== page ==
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Liberate artists, CCAC declares

If the U.S. wants better coin designs, then Mint artists need the freedom to create. That message came out loud and clear as the Citizens Coinage Advisory Committee adopted recommendations for advancing artistic design quality.

This article was originally printed in the latest issue of Numismatic News.
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If the U.S. wants better coin designs, then Mint artists need the freedom to create.


That message came out loud and clear as the Citizens Coinage Advisory Committee adopted recommendations Jan. 19 for advancing artistic design quality in the coins and medals produced by the U.S. Mint.

“We have phenomenal artists, but we need to create an environment for them that is inducive to being creative,” said Gary Marks, CCAC chairman.

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The CCAC unanimously approved a subcommittee report on coin design excellence that contained three recommendations:

• Take the artistic design process out of the hands of the sales and marketing department and put it in the hands of an art director.

• Create an environment for Mint artists that inspires creativity.

• Integrate the roles of the CCAC and Commission of Fine Arts earlier in the design selection process.

As part of the new process an art director, who would report to the Mint director, would oversee the sculptor/engravers and Artistic Infusion Program.

That person would also be part of an internal group that would set a timetable for the design and production of new coins and medals, said Marks, who also chaired the subcommittee. The sales and marketing department would then be able to focus on what it does best, rather than design, he said.

As for a lack of quality in coin design, it has very little to do with the skills and a bility of the artists, Marks said.

Call it a consequence of their environment and limitations put on their artistic freedom.

“The Mint sculptors and engravers currently work in little cubicles in a windowless room,” Marks said. “They have little access to ongoing training, conferences on medallic art, or interaction with outside artists.”

Give them a workplace with some natural light and the ability to visit sites they are to depict, the subcommittee said.

“If we really want excellence in coin design then we need to create an environment that fosters that,” Marks said.

Take the design for the 2011 Gettysburg National Park quarter.

“We were not happy with the designs we were presented with,” Marks said. “We felt a national battlefield like Gettysburg really deserved a moving image that would remind us of the sacrifice that took place there. What we had were depictions of memorials at the park.”

A visit to Gettysburg by the artist may have elicited a feel for the environment and the battle that took place, Marks said.

It’s time to move away from “trace and bake” coin design where, in the case of Presidential and First Spouse portraits, artists are given a limited number of existing old photographs or old paintings and bascially asked to produce something much the same for the coin design, Marks said.

The job of the next Mint director is one of “liberating the artists and letting the artists be artists,” said CCAC and subcommittee member Donald Scarinci.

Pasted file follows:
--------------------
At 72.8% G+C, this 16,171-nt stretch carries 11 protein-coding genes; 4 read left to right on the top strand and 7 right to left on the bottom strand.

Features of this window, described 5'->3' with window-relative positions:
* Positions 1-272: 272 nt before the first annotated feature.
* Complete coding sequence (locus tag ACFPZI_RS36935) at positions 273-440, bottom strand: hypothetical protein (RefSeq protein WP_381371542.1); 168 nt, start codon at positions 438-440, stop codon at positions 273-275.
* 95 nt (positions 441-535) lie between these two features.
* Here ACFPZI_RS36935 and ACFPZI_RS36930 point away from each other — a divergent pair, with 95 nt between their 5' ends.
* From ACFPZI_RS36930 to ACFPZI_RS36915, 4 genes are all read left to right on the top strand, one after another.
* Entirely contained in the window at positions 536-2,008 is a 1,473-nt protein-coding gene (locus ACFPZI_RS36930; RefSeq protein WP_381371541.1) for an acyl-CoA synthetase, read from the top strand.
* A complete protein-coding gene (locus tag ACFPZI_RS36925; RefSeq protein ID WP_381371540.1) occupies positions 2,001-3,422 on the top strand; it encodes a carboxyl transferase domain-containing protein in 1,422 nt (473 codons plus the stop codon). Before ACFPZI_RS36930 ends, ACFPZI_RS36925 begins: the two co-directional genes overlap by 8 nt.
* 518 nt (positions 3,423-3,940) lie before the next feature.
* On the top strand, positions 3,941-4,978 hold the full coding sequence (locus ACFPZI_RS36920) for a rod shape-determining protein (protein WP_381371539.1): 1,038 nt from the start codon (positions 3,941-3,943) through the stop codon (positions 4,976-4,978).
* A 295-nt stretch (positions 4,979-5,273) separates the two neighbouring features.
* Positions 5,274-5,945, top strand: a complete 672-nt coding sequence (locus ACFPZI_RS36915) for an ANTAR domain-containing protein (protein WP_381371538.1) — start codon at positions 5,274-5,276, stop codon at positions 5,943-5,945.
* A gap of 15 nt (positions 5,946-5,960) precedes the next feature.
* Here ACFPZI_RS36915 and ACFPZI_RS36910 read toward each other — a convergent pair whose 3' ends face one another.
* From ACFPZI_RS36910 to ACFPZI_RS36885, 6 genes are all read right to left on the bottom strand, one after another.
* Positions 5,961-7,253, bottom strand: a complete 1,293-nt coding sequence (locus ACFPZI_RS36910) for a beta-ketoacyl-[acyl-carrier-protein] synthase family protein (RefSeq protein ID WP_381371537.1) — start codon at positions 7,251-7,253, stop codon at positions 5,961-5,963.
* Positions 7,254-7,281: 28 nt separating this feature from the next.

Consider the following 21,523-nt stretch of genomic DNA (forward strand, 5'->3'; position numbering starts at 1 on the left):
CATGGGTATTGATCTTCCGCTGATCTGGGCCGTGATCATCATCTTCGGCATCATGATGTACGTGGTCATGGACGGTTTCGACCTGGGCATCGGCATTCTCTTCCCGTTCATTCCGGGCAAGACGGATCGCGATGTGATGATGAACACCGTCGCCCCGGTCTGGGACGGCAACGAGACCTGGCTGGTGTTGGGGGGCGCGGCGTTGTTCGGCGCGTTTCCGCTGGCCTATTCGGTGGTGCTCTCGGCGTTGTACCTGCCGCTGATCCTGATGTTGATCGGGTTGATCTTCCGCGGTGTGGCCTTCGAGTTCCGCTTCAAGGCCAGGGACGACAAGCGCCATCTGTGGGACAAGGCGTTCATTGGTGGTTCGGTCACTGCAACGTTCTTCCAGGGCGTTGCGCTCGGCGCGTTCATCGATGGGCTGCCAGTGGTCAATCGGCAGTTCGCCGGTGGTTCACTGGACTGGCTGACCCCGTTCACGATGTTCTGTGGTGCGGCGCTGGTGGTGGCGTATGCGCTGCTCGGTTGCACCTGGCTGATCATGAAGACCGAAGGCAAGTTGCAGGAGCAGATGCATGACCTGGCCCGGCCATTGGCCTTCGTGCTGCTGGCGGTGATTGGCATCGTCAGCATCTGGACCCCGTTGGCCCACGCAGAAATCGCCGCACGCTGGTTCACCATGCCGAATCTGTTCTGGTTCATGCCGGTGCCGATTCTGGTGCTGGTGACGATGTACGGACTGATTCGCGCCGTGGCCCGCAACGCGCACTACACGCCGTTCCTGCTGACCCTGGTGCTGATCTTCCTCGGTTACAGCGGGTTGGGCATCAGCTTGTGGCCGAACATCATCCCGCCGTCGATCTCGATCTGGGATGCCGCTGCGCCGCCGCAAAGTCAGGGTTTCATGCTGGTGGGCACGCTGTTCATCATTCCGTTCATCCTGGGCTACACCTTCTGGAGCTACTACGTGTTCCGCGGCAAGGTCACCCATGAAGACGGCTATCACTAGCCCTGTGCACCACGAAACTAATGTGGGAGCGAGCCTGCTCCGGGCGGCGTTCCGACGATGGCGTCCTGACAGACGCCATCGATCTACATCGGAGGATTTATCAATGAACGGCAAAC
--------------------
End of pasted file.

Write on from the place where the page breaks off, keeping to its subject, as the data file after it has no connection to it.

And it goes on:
Last May, the CCAC reviewed designs for a commemorative coin honoring the U.S. Army, he noted. It was CCAC member Michael Olson who pointed out at the time that the the Army emblem as it was portrayed was not accurate, he said.

The committee would like to see an outside historian consulted by the Mint to assure the historical accuracy of coin designs. That would prevent such inaccuracies.

It also wants the CCAC and CFA to take part in creating the narratives used as a basis for coin designs and for the chairman of each group to review every design created by the Mint staff of sculptors and engravers before they are presented to the full committees.

A general discontent with designs led to the creation of the subcommittee last fall. A review process included interviews with 18 individuals at the U.S. Mint concerning what could be done to advance excellence in coinage design, Marks said. From that review, came the recommendations.

Subcommittee member Heidi Wastweet said everyone conducting the interviews was floored by the candor and deep passion the Mint staff exhibited.

“They cared more about the quality of the coins than their own personal position,” she said.

So, does the quality of U.S. coin designs really matter?

“It matters for our nation,” Marks said.

As coins move from hand to pocket, the designs – at least on a subconscious level – are impacting the individual, he said.

“Those designs tell a story about who we are as a nation, our national values, our past, our values of liberty, freedom, equal rights,” Marks said. “All of these things are communicated through the designs that are carried on our coins.”

And the U.S. Mint does have talented artists who create excellent coin designs, Scarinci said.

“I don’t want any doubt in any mind that the collection of artists currently working for the U.S. Mint is probably the finest group of artists and most talented group of artists that America has had since the renaissance a hundred years ago,” Scarinci said.

The Coin of the Year Award bestowed annually by Krause Publications’ World Coin News has recognized U.S. coins, he said, citing the 2000 Leif Erickson commemorative coin as an example. The award names one major winner and winners in subcategories such as most innovative and most historical.

“We have the talent to win in these categories and to be recognized throughout the world all the time, if we just let the artists do what they do,” Scarinci said.

The CCAC recommendations will be sent to the Secretary of the Treasury.

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